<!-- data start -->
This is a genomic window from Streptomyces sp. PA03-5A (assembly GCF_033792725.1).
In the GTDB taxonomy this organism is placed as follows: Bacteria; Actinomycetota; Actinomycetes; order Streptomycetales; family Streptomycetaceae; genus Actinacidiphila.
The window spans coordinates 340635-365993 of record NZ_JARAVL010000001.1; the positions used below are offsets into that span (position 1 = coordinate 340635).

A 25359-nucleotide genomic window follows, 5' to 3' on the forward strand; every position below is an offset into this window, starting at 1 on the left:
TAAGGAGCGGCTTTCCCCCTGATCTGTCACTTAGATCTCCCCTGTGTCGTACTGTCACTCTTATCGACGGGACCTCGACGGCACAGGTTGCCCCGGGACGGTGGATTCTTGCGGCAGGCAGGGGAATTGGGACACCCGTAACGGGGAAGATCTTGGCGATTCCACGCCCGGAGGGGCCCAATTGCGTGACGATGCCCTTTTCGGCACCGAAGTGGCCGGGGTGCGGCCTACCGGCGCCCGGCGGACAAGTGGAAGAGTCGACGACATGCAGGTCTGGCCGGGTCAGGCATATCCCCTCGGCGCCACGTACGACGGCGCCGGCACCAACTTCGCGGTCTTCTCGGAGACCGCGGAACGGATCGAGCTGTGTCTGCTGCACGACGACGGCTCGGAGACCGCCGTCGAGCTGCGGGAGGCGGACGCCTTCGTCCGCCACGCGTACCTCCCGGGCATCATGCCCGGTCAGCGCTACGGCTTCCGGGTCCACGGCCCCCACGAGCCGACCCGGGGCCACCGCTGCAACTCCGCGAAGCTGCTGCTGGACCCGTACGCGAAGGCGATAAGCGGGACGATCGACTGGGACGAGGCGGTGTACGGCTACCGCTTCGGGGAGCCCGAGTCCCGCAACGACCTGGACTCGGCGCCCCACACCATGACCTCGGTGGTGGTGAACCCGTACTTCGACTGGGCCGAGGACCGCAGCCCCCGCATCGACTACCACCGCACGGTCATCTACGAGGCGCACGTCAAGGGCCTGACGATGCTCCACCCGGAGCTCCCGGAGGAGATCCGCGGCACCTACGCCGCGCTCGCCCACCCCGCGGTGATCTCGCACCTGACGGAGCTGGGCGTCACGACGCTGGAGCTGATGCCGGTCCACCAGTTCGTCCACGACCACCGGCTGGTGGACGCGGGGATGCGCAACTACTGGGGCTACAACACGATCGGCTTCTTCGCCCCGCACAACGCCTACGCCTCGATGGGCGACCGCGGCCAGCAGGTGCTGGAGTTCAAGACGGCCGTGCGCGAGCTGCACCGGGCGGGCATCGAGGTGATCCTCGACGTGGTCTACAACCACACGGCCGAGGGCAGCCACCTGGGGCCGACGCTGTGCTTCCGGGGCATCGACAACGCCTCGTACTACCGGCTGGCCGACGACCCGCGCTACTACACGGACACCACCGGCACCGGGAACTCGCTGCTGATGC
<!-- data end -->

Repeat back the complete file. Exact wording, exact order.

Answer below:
This is a genomic window from Streptomyces sp. PA03-5A (assembly GCF_033792725.1).
In the GTDB taxonomy this organism is placed as follows: Bacteria; Actinomycetota; Actinomycetes; order Streptomycetales; family Streptomycetaceae; genus Actinacidiphila.
The window spans coordinates 340635-365993 of record NZ_JARAVL010000001.1; the positions used below are offsets into that span (position 1 = coordinate 340635).

A 25359-nucleotide genomic window follows, 5' to 3' on the forward strand; every position below is an offset into this window, starting at 1 on the left:
TAAGGAGCGGCTTTCCCCCTGATCTGTCACTTAGATCTCCCCTGTGTCGTACTGTCACTCTTATCGACGGGACCTCGACGGCACAGGTTGCCCCGGGACGGTGGATTCTTGCGGCAGGCAGGGGAATTGGGACACCCGTAACGGGGAAGATCTTGGCGATTCCACGCCCGGAGGGGCCCAATTGCGTGACGATGCCCTTTTCGGCACCGAAGTGGCCGGGGTGCGGCCTACCGGCGCCCGGCGGACAAGTGGAAGAGTCGACGACATGCAGGTCTGGCCGGGTCAGGCATATCCCCTCGGCGCCACGTACGACGGCGCCGGCACCAACTTCGCGGTCTTCTCGGAGACCGCGGAACGGATCGAGCTGTGTCTGCTGCACGACGACGGCTCGGAGACCGCCGTCGAGCTGCGGGAGGCGGACGCCTTCGTCCGCCACGCGTACCTCCCGGGCATCATGCCCGGTCAGCGCTACGGCTTCCGGGTCCACGGCCCCCACGAGCCGACCCGGGGCCACCGCTGCAACTCCGCGAAGCTGCTGCTGGACCCGTACGCGAAGGCGATAAGCGGGACGATCGACTGGGACGAGGCGGTGTACGGCTACCGCTTCGGGGAGCCCGAGTCCCGCAACGACCTGGACTCGGCGCCCCACACCATGACCTCGGTGGTGGTGAACCCGTACTTCGACTGGGCCGAGGACCGCAGCCCCCGCATCGACTACCACCGCACGGTCATCTACGAGGCGCACGTCAAGGGCCTGACGATGCTCCACCCGGAGCTCCCGGAGGAGATCCGCGGCACCTACGCCGCGCTCGCCCACCCCGCGGTGATCTCGCACCTGACGGAGCTGGGCGTCACGACGCTGGAGCTGATGCCGGTCCACCAGTTCGTCCACGACCACCGGCTGGTGGACGCGGGGATGCGCAACTACTGGGGCTACAACACGATCGGCTTCTTCGCCCCGCACAACGCCTACGCCTCGATGGGCGACCGCGGCCAGCAGGTGCTGGAGTTCAAGACGGCCGTGCGCGAGCTGCACCGGGCGGGCATCGAGGTGATCCTCGACGTGGTCTACAACCACACGGCCGAGGGCAGCCACCTGGGGCCGACGCTGTGCTTCCGGGGCATCGACAACGCCTCGTACTACCGGCTGGCCGACGACCCGCGCTACTACACGGACACCACCGGCACCGGGAACTCGCTGCTGATGC